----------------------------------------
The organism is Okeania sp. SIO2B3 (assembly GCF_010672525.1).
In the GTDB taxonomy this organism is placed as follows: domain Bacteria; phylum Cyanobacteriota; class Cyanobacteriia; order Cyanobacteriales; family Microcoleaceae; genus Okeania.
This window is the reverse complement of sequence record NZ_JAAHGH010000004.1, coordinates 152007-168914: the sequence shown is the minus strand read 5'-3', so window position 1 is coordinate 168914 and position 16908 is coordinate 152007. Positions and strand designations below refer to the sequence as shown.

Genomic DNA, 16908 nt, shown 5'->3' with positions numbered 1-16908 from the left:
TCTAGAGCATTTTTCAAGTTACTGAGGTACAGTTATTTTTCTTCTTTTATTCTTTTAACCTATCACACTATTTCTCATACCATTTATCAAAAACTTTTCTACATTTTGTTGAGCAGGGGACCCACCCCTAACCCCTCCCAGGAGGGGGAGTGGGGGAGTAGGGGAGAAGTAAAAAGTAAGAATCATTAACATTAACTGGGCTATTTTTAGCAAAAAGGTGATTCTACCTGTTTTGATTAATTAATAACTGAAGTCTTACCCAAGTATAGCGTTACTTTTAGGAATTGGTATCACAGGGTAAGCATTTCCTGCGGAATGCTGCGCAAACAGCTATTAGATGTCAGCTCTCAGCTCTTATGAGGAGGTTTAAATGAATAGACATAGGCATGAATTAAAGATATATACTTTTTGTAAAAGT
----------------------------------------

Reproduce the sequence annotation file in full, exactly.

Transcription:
The organism is Okeania sp. SIO2B3 (assembly GCF_010672525.1).
In the GTDB taxonomy this organism is placed as follows: domain Bacteria; phylum Cyanobacteriota; class Cyanobacteriia; order Cyanobacteriales; family Microcoleaceae; genus Okeania.
This window is the reverse complement of sequence record NZ_JAAHGH010000004.1, coordinates 152007-168914: the sequence shown is the minus strand read 5'-3', so window position 1 is coordinate 168914 and position 16908 is coordinate 152007. Positions and strand designations below refer to the sequence as shown.

Genomic DNA, 16908 nt, shown 5'->3' with positions numbered 1-16908 from the left:
TCTAGAGCATTTTTCAAGTTACTGAGGTACAGTTATTTTTCTTCTTTTATTCTTTTAACCTATCACACTATTTCTCATACCATTTATCAAAAACTTTTCTACATTTTGTTGAGCAGGGGACCCACCCCTAACCCCTCCCAGGAGGGGGAGTGGGGGAGTAGGGGAGAAGTAAAAAGTAAGAATCATTAACATTAACTGGGCTATTTTTAGCAAAAAGGTGATTCTACCTGTTTTGATTAATTAATAACTGAAGTCTTACCCAAGTATAGCGTTACTTTTAGGAATTGGTATCACAGGGTAAGCATTTCCTGCGGAATGCTGCGCAAACAGCTATTAGATGTCAGCTCTCAGCTCTTATGAGGAGGTTTAAATGAATAGACATAGGCATGAATTAAAGATATATACTTTTTGTAAAAGT